Interior designers say those fake animal heads are so last year. You know, those deer and antelope heads cast of white resin, that seem to be the default wall decoration in our homes and on our favorite TV shows. That décor trend has been way overdone, lots of them say, and needs to disappear.
Anna Stowe, president of the Charlotte chapter of the Interior Design Society, agrees.
“I even saw a fake unicorn head on a wall,” she said. “That was interesting.” (And the way she pronounced “interesting,” drawing out every syllable, made clear that interesting wasn’t a good thing.)
I’ve been reading stories about trends that interior designers across the country say they’re tired of as we move into the new year. The lists aren’t all the same, of course, but there’s remarkable agreement. I called Stowe to get her take on some of the looks.
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The chevron pattern, the bold, jagged geometric that shows up on things like rugs and throw pillows, is one of the trends that’s drawing scorn.
“That’s on my list, too!” she said.
Then there’s furniture made of rough-sawn lumber from shipping pallets. It’s time to move on from that rustic look, the stories say. Maybe try something a little more refined.
“That was another one on my list,” Stowe said.
Designers, thank goodness, don’t agree on everything. That would be boring.
Some hate furnishings and accessories displaying two different metallic colors, both gold and silver. Don’t be lazy, they say, choose one or the other. Don’t mix them. (My wife is solidly in that camp.)
Stowe (www.greatdesign4u.com) disagrees.
“I don’t have a problem mixing metals,” she said. “You can do it.... And I have one go-to (metal) color, champagne. It looks gold in some light, silver in other light.”
On the other hand, she has strong opinions about another metal finish that most of us are guilty of overusing. “I’m over the whole brushed nickel thing. In the next 20 years, brushed nickel is going to be what brass is now.”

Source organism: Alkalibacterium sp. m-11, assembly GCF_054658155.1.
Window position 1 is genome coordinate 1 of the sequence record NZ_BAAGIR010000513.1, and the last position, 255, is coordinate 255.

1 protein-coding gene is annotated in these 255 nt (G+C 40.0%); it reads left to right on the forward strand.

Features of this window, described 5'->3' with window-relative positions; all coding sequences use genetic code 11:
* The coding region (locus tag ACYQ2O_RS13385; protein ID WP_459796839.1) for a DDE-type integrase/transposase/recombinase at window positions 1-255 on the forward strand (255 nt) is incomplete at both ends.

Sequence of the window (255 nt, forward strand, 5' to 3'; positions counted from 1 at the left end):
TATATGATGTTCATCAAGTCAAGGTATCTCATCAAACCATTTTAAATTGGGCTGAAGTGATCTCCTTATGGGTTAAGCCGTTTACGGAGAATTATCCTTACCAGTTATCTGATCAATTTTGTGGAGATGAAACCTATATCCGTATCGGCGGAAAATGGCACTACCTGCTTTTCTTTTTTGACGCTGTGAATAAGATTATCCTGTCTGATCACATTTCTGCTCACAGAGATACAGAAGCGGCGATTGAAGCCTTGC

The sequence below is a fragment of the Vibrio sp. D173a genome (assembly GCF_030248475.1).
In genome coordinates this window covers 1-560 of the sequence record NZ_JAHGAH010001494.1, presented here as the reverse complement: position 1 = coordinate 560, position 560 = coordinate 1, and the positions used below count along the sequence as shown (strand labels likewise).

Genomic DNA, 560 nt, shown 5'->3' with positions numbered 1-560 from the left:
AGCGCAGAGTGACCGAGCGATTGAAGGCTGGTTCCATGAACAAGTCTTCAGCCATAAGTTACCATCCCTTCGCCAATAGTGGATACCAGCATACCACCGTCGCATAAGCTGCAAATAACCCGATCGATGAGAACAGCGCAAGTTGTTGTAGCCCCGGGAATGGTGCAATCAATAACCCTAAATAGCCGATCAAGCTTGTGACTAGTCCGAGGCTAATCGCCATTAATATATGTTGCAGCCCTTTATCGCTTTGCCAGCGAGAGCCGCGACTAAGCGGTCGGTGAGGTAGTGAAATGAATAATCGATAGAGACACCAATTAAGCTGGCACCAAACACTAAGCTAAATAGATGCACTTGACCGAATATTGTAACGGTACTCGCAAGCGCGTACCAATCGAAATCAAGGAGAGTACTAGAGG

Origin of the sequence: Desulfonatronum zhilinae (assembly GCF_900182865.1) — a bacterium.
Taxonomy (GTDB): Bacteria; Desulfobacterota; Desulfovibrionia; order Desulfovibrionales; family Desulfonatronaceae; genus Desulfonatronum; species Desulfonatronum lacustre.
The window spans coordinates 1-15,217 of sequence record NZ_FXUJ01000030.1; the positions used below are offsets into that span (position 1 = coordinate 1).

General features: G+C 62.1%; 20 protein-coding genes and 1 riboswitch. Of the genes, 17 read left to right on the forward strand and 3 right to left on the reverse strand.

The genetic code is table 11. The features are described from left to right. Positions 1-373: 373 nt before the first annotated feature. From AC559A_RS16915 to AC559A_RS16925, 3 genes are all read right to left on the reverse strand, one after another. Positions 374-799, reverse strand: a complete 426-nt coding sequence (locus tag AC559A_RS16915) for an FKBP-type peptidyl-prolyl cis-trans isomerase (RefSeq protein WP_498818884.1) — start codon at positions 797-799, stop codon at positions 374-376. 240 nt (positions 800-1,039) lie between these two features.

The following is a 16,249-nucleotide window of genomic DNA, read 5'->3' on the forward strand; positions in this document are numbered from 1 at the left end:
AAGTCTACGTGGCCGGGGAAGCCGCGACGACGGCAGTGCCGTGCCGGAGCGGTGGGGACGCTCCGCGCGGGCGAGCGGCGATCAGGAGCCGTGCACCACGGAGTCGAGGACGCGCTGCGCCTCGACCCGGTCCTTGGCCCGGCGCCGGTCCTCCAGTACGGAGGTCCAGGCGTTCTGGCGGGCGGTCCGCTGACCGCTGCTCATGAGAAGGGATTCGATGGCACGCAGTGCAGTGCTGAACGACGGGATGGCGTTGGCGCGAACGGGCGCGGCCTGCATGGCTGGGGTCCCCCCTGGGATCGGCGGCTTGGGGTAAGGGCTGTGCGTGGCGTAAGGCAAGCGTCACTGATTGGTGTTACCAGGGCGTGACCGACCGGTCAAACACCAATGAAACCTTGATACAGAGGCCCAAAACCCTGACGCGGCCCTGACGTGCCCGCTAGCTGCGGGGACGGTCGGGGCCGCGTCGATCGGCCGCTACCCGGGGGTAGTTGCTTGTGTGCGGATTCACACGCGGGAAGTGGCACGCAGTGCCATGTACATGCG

Stowe said that one reason we follow trends like these, to the point that we’re all tired of them, is that we’re intimidated by design decisions. It’s easy and safe to hang a white resin animal head that you saw on HGTV. And that allows you to avoid choosing vivid, dramatic artwork.
Choose simple blinds or plantation shutters for your windows, and you don’t have to select fabric for window treatments. Drapes can be expensive but, then, plantation shutters can be, too.
Lots of us are so scared of wall color that we choose a drab neutral, then try to add a pop of color with a throw pillow. We shouldn’t do that, Stowe said.
“I’m so over kilim beige,” she said. (That would be the Sherwin Williams wall color that is the default neutral for lots of us, including designers. To understand how widely it’s used, Google kilim beige and count how many times Houzz and Pinterest pop up.)
Choose another neutral color, she said, perhaps one that pairs better with today’s deeper grays. If you’re feeling adventurous, consider something like mauve. It’s poised to make a bit of a comeback, although by another name: dusty rose.
Any other design trend that Stowe would like to see disappear in 2016?
Well, she really doesn’t like it when folks say “pop” of color. Its something lots of us picked up from TV. It’s overdone. It would be better to talk about exciting or complementary colors, she said.
I see that I let “pop” sneak into this column, but I’ll try do better this year.